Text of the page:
Wednesday, August 27, 2008
Tuesday, August 19, 2008
I suggested the addition of pogo stick. Steve Malley immediately came up with a list of pogo stick events: "single pogo, team pogo, triple-bounce for height and again for distance, single-bounce the same way, perhaps even a sort of pogo-obstacle course!"
Lana Gramlich suggested bungee jumping....(Cool, but really scary to me--no heights, please!)
Shauna Roberts suggested cat herding--it "would require athletes with speed, balance, and agility." (Claw-proof uniforms, too...that probably would be the most challenging Game of all.)
Bzzzt! (Light bulb above head) Faithful readers, what are your ideas for alternative Olympic sports?
Sunday, August 17, 2008
Saturday, August 16, 2008
1. On Indexed Jessica Hagy cleverly converts all kinds of ideas and concepts into graphs and charts. Humorous and good for a daily laugh. This has become so popular she has produced a book, which you can buy from any of several popular online booksellers through links on her website. The book's description on Amazon.com states:
A unique, hilarious take on the modern world
Jessica Hagy is a different kind of thinker. She has an astonishing talent for visualizing relationships, capturing in pictures what is difficult for most of us to express in words.
At indexed.blogspot.com, she posts charts, graphs, and Venn diagrams drawn on index cards that reveal in a simple and intuitive way the large and small truths of modern life.
Praised throughout the blogosphere as "brilliant," "incredibly creative," and "comic genius," Jessica turns her incisive, deadpan sense of humor on everything from office politics to relationships to religion.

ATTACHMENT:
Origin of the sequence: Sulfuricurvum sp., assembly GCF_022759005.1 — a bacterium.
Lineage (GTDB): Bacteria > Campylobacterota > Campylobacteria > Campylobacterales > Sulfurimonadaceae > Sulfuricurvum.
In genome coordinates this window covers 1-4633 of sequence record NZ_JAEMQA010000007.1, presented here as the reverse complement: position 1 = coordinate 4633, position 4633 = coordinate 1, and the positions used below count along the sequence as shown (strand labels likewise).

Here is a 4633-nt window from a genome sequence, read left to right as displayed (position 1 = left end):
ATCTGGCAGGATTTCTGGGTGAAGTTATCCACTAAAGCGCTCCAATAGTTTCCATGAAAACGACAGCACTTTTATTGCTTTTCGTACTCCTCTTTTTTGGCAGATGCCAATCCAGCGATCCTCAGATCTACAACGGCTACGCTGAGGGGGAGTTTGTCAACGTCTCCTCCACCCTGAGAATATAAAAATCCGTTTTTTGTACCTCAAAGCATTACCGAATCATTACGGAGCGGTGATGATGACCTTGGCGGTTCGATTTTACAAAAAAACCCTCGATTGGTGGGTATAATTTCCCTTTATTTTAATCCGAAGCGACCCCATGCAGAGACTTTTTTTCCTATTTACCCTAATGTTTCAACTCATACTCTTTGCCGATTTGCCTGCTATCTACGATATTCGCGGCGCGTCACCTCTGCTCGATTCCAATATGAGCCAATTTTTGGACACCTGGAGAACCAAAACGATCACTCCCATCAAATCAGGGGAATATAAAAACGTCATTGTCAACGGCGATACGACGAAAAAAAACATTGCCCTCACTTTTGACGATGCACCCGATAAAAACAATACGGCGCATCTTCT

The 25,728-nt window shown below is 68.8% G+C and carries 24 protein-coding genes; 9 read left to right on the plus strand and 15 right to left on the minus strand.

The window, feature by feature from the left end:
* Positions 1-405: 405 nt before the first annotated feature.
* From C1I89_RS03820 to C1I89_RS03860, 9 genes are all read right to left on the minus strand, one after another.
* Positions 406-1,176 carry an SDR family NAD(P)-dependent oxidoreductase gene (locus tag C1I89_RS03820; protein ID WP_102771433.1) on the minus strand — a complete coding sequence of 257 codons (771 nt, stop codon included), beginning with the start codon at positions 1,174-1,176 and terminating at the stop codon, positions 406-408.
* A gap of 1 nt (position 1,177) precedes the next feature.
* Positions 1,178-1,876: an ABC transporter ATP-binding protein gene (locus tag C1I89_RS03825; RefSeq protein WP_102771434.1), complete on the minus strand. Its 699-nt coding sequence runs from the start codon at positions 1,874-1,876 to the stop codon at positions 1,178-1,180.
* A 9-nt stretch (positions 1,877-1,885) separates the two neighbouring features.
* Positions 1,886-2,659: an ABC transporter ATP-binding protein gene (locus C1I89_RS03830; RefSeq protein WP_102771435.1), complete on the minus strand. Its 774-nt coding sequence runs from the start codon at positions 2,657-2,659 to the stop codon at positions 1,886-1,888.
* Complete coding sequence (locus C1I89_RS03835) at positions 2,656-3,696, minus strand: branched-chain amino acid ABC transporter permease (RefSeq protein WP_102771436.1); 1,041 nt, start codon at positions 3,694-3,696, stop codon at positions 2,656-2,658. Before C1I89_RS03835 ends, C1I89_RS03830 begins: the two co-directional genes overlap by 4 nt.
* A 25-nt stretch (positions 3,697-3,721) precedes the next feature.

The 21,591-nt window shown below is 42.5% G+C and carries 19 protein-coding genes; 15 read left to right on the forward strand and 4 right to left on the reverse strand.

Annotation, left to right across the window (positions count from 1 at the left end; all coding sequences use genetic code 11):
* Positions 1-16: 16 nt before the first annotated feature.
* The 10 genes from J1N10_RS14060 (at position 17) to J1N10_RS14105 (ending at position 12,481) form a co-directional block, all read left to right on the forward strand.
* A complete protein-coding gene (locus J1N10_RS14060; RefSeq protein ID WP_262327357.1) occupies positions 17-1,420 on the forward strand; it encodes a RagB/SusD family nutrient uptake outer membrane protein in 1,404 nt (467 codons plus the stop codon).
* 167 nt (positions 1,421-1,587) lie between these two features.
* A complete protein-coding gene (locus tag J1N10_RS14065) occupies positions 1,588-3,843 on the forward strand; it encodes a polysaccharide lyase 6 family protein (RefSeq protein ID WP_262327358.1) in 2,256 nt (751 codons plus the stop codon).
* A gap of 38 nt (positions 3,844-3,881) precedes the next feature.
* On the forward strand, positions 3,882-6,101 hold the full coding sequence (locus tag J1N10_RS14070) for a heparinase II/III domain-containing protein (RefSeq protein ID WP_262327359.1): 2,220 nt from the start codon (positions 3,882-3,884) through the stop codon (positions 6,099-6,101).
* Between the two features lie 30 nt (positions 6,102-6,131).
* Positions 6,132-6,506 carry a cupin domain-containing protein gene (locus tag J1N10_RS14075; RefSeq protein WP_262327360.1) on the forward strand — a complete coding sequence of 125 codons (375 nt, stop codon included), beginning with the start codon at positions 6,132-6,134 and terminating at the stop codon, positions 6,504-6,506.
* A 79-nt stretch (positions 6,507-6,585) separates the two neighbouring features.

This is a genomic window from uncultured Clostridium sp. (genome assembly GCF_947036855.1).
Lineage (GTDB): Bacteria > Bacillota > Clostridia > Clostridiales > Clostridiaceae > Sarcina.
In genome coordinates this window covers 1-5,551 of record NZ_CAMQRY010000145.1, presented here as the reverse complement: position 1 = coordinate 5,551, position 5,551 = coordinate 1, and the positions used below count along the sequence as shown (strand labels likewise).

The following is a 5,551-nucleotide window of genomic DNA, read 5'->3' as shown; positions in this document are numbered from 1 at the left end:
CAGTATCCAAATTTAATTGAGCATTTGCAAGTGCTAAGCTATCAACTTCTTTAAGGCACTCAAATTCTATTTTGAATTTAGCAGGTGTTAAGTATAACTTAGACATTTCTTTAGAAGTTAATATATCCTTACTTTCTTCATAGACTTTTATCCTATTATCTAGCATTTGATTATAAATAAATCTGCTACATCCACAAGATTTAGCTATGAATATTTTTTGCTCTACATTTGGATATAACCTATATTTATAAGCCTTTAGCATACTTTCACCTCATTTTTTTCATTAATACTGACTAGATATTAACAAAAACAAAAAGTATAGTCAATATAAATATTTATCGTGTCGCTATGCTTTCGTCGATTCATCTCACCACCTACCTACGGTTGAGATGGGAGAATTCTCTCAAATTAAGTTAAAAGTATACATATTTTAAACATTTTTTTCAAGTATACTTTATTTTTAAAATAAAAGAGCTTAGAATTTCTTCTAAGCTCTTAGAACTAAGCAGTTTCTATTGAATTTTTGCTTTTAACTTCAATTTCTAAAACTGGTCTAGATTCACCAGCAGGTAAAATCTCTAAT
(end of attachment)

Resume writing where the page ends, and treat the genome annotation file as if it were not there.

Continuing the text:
With new material along with some of Jessica's greatest hits, this utterly unique book will thrill readers who demand humor that makes them both laugh and think.
2. Contrarywise is a website featuring literary tattoos--tattoos based on books, poems, lyrics, and many other things. The site is simple: a photo of each tattoo, with a blurb underneath setting out the exact language used in the tattoo, and usually an explanation of why the person chose it. Some of the tattoos are copies of illustrations from books rather than quotations, such as the rocking-horse fly by Victorian illustrator John Tenniel from the 1871 first edition of Through the Looking Glass by Lewis Carroll.
It's fascinating to see the quotations people choose to wear on their bodies. I'm not into tattooing myself, but if I were to get one it would be a quotation from a book. For example, an excellent one recently posted is a quotation from Gandhi: "My life is my message."
3. On The Ninth Muse, my friend roz m has a link to Wordle, which she says "makes a word cloud that visualizes the word frequency in a passage you copy to the wordle site. You can experiment with different layouts, colors, and fonts until you find the image that makes you most content. This seems like a good tool to use in writing; it could allow you to see what the dominant words (and the ideas linked to them) are in a chapter or scene." Clever idea. Thanks, Roz, for the link and for your description of it. (Unfortunately, I wasn't able to experiment with it on my aging and cranky home computer, but I plan to try it on my office computer next week.)
Wednesday, August 13, 2008